New regulations might limit work for students

Students who work on-campus are beginning to be limited to 28 hours of work a week in an attempt by University employers to sidestep health care coverage requirements of the Patient Protection and Affordable Care Act.

The Patient Protection and Affordable Care Act, commonly refereed to as Obamacare, mandates that employers with more than 50 employees are required to provide health benefits for employees that work at least 30 hours-a-week or else they must pay a fine. According to the United States Department of Labor, employers do not have to offer their full-time employees health benefits until January 1, 2014, but are required to evaluate which employees fit the basic requirements for full-time employment in 2013 before getting the benefits.

Dawn Chong, director of Student Employment Services, acknowledged the difficult situation student workers have been put in due to the new requirements in a Student Employment Services press release.

“After reviewing government updates, regulations, and consulting with other Ohio universities, we have decided to limit the total number amount of hours students can work on the BGSU payroll each week,” Chong wrote. “We understand that this decision will mean a loss of hours and income for some of our students, but BGSU, like many other colleges around the nation, are left without a reasonable option at this time.”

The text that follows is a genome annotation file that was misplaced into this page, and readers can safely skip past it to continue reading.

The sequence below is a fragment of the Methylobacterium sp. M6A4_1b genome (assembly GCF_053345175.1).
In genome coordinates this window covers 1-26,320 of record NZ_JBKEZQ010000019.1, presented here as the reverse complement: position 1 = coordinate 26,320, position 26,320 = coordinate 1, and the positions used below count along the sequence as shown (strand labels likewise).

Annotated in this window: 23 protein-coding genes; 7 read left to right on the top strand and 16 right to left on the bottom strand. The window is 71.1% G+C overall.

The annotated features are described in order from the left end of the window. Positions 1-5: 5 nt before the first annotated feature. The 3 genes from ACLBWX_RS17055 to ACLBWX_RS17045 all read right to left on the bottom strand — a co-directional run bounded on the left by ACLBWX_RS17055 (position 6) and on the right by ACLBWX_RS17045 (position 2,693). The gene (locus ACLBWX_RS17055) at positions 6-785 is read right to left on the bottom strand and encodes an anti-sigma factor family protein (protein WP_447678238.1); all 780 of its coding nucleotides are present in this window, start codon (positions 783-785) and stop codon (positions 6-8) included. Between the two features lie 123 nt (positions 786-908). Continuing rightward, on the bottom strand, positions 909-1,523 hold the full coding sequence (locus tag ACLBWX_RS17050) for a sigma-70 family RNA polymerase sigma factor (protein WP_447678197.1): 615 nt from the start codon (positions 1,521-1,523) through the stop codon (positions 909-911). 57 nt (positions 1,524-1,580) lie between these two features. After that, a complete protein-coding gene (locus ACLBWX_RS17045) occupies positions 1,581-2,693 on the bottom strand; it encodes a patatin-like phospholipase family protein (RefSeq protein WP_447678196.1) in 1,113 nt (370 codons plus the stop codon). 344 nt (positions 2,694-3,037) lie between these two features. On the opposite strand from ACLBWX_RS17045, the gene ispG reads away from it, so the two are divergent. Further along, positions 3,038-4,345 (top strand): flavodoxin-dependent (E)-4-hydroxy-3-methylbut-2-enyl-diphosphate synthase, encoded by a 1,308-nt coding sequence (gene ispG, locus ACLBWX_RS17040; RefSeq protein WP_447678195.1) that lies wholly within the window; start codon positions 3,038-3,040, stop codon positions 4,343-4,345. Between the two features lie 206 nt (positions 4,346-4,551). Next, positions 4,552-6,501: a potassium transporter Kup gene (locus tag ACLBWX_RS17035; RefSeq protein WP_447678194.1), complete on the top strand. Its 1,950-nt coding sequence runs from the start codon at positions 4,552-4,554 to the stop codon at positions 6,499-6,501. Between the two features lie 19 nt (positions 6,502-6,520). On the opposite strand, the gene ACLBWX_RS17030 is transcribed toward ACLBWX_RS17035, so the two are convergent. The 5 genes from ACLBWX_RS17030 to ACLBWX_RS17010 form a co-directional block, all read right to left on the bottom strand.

The “28 hours-a-week” limit went into place on May 12. Further restrictions have been placed on international students, who are not permitted to work more than 20 hours a week during the school year, according to the Student Employment Services press release.

Junior Abigail Nachtman works as many hours as a full-time employee but splits her hours between two jobs during the school year. She works approximately 20 hours a week as an on-campus commissary worker in Kreischer Sundial and 15 hours off-campus as an employee of Bath and Body Works.

“I have heard that a few of my friends that work at BGSU can only work so many hours a week because of extra costs,” Nachtman said.

A lot of her friends do not have the opportunity to work two jobs during the school year and depend on their on-campus job, she said.

“I do believe that this will affect student workers because they want the hours, but they can’t get them if they only have time for one job,” Nachtman said. “Students need to be able to make enough to pay rent and other expenses, but it is hard to do that if there is a cap on the number of hours that they can have at a minimum wage job.”

Senior Masen Gilbert is not worried about the hour restrictions because he never comes close to the full-time employee requirements. Gilbert guides traffic during sporting events for the University during the school year.

“I could not work a full 30 hours if I tried,” Gilbert said.

Non-student workers at the University are the people that will be most affected, Gilbert said.

“I do think workers that are not students are a lot more vulnerable in this situation because there are so many of us part-time workers on campus that could potentially take hours that they need to get health benefits.”